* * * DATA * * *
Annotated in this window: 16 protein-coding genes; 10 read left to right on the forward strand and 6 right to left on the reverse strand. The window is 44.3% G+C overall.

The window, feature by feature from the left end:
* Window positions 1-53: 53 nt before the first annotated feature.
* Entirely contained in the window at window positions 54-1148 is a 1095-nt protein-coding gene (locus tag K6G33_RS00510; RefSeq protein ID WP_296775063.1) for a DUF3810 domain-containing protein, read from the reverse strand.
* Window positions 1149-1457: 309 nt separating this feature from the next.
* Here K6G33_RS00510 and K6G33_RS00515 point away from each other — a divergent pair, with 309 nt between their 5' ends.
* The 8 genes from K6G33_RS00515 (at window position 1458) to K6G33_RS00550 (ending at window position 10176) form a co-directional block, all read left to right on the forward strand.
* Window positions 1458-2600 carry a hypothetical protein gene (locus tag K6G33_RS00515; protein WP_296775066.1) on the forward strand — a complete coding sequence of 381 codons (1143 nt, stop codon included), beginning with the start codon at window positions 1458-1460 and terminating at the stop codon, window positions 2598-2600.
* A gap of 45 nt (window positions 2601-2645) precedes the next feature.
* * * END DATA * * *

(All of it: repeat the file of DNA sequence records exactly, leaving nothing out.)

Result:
Annotated in this window: 16 protein-coding genes; 10 read left to right on the forward strand and 6 right to left on the reverse strand. The window is 44.3% G+C overall.

The window, feature by feature from the left end:
* Window positions 1-53: 53 nt before the first annotated feature.
* Entirely contained in the window at window positions 54-1148 is a 1095-nt protein-coding gene (locus tag K6G33_RS00510; RefSeq protein ID WP_296775063.1) for a DUF3810 domain-containing protein, read from the reverse strand.
* Window positions 1149-1457: 309 nt separating this feature from the next.
* Here K6G33_RS00510 and K6G33_RS00515 point away from each other — a divergent pair, with 309 nt between their 5' ends.
* The 8 genes from K6G33_RS00515 (at window position 1458) to K6G33_RS00550 (ending at window position 10176) form a co-directional block, all read left to right on the forward strand.
* Window positions 1458-2600 carry a hypothetical protein gene (locus tag K6G33_RS00515; protein WP_296775066.1) on the forward strand — a complete coding sequence of 381 codons (1143 nt, stop codon included), beginning with the start codon at window positions 1458-1460 and terminating at the stop codon, window positions 2598-2600.
* A gap of 45 nt (window positions 2601-2645) precedes the next feature.